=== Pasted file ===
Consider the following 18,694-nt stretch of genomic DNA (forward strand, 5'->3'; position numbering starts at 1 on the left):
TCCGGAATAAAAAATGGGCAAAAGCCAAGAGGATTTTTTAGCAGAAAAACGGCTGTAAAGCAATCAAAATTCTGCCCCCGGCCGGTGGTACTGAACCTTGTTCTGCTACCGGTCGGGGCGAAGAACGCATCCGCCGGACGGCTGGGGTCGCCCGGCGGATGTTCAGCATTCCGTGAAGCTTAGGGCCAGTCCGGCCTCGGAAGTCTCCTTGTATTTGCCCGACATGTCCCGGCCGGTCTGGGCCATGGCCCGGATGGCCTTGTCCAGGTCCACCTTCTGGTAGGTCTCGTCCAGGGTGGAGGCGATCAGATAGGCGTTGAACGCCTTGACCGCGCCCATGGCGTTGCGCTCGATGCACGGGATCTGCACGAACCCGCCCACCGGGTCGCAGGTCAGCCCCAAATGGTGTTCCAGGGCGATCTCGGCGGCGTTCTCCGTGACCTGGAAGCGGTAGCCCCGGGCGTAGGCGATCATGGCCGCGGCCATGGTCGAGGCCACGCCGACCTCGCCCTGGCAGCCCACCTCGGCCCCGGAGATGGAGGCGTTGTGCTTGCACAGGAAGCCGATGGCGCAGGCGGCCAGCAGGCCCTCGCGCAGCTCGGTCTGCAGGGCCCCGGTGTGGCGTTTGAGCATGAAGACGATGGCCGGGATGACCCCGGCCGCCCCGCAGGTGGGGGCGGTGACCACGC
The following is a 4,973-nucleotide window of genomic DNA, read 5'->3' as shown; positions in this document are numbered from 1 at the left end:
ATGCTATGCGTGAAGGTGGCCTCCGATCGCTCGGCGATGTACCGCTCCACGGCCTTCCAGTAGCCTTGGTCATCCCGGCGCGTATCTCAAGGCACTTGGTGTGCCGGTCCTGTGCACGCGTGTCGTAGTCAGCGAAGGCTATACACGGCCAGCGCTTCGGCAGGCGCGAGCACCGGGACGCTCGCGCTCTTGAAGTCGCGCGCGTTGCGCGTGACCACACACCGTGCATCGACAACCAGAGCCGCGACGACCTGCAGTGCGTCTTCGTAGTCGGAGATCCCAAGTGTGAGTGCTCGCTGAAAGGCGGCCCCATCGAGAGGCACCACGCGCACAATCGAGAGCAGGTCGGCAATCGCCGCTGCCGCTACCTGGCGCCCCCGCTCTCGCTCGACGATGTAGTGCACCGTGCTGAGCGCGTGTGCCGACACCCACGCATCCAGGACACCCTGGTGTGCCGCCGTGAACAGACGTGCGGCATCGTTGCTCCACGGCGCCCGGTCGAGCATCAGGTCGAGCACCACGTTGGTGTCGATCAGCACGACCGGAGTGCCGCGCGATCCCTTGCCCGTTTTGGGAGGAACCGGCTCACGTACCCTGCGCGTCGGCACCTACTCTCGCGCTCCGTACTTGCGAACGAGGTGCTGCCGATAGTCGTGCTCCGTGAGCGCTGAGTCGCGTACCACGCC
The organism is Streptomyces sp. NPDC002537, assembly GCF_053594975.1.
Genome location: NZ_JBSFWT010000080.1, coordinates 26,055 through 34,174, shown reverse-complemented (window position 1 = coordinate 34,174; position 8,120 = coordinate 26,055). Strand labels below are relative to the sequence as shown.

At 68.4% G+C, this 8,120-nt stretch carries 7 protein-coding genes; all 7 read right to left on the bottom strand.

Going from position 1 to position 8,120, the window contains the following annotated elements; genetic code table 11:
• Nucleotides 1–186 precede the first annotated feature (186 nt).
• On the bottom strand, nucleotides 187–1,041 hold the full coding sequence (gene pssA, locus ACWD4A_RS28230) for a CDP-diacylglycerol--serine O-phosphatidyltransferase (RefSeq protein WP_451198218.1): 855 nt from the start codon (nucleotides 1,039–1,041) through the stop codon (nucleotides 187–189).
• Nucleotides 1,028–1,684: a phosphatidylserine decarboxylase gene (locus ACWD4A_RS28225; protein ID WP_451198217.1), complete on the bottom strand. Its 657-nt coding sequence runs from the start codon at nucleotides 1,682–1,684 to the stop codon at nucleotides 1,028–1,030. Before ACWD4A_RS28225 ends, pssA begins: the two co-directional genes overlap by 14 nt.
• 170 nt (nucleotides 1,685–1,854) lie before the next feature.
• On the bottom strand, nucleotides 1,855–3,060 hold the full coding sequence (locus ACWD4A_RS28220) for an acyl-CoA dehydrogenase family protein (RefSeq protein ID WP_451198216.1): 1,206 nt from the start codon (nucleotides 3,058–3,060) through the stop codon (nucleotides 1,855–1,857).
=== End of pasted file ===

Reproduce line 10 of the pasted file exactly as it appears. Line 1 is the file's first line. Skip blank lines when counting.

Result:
• On the bottom strand, nucleotides 187–1,041 hold the full coding sequence (gene pssA, locus ACWD4A_RS28230) for a CDP-diacylglycerol--serine O-phosphatidyltransferase (RefSeq protein WP_451198218.1): 855 nt from the start codon (nucleotides 1,039–1,041) through the stop codon (nucleotides 187–189).